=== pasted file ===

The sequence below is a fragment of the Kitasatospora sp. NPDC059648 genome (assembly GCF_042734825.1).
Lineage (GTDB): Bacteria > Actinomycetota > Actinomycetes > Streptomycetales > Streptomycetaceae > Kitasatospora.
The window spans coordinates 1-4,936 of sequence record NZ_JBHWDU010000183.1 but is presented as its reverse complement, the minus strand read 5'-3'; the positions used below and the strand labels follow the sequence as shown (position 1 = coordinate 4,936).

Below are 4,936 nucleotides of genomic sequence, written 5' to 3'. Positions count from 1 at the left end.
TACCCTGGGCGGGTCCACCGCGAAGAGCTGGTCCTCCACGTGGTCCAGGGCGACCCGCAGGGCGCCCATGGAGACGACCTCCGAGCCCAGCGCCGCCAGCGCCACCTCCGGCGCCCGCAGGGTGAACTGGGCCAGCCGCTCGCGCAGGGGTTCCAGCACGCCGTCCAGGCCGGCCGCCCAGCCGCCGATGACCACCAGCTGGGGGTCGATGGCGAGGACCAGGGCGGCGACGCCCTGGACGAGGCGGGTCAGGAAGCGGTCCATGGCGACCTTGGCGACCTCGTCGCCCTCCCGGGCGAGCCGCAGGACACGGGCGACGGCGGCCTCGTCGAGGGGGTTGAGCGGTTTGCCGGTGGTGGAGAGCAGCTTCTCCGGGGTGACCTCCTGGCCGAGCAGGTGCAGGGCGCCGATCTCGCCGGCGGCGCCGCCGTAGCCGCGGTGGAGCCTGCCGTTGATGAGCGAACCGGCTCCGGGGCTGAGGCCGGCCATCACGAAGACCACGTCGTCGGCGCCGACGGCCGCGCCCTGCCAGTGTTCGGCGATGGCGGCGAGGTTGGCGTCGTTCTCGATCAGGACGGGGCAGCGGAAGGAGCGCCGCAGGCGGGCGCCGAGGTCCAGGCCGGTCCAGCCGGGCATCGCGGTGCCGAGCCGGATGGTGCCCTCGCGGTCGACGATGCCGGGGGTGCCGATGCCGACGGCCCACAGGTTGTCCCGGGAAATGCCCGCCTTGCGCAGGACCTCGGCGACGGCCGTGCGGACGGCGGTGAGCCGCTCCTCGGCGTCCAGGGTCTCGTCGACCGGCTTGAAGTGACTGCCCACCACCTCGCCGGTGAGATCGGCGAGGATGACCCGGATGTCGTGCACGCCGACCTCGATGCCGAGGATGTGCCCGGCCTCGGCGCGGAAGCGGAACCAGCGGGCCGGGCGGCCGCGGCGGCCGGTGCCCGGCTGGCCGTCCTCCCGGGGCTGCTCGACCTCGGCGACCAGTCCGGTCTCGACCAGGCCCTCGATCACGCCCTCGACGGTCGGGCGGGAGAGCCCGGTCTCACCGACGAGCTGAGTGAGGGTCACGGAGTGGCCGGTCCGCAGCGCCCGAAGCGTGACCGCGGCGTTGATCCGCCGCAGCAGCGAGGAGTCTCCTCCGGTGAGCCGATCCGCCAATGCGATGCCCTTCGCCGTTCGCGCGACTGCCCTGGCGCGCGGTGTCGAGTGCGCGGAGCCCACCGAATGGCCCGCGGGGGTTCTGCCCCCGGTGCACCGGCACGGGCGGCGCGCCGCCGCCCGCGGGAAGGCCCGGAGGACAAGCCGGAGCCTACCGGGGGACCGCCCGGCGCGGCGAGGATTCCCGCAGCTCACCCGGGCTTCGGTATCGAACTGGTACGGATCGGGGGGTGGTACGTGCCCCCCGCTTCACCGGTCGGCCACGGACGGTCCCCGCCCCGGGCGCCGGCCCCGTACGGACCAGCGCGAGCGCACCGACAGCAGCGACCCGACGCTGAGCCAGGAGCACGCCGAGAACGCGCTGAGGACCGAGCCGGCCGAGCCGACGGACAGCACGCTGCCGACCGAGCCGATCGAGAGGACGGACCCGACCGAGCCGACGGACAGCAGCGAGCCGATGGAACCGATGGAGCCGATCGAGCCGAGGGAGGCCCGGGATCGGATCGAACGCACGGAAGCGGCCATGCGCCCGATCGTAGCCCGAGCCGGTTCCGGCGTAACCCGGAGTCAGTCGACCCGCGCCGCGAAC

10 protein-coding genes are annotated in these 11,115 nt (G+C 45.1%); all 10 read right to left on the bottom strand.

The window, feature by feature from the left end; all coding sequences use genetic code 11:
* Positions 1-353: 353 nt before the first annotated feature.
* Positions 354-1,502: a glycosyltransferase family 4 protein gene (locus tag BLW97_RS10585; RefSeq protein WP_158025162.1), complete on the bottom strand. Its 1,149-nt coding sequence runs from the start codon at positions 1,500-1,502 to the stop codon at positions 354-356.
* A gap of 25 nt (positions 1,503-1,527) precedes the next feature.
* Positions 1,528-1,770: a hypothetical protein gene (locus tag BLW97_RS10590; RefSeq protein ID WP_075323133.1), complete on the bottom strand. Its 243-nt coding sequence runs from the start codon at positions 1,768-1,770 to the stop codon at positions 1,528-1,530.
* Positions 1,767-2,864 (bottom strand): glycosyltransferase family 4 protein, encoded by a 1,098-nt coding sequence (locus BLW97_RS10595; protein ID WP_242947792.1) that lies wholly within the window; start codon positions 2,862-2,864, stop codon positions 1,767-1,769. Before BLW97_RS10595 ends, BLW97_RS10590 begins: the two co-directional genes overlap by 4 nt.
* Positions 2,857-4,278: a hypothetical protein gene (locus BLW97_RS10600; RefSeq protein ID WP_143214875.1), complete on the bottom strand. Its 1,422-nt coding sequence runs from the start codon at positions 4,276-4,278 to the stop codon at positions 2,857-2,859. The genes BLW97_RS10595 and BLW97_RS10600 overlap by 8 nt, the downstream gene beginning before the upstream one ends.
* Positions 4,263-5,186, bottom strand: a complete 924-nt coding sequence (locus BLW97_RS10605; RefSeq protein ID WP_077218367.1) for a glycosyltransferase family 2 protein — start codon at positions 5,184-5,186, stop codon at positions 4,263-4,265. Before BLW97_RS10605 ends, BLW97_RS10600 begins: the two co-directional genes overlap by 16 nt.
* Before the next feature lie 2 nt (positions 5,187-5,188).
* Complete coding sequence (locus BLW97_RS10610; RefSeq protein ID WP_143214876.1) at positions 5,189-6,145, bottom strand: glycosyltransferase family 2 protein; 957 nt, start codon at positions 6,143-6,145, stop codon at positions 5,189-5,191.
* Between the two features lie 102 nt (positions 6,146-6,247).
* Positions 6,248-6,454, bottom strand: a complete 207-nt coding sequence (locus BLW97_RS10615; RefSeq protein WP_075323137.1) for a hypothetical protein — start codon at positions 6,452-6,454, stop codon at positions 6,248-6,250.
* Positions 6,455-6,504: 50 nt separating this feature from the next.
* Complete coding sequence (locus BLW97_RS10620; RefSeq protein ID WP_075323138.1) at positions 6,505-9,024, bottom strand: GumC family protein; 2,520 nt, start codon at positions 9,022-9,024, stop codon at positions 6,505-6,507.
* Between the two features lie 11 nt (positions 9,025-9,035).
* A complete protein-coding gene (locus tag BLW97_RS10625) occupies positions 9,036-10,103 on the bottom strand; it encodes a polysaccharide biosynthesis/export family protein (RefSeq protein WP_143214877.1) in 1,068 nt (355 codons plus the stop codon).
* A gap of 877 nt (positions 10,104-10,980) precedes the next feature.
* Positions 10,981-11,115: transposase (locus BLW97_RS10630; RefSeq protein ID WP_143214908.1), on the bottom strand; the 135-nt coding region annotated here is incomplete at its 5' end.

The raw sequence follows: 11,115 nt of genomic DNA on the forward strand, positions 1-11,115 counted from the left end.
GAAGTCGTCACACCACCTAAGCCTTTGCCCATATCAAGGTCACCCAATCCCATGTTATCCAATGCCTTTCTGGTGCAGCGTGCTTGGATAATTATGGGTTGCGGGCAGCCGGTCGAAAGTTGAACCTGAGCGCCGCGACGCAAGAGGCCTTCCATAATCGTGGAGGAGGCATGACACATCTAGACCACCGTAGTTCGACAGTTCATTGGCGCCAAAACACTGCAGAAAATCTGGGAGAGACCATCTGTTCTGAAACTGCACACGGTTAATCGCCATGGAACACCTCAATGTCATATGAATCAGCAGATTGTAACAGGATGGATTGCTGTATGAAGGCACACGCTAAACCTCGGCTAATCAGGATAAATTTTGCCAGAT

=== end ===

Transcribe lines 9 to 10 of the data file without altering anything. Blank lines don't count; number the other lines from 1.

* Positions 354-1,502: a glycosyltransferase family 4 protein gene (locus tag BLW97_RS10585; RefSeq protein WP_158025162.1), complete on the bottom strand. Its 1,149-nt coding sequence runs from the start codon at positions 1,500-1,502 to the stop codon at positions 354-356.
* A gap of 25 nt (positions 1,503-1,527) precedes the next feature.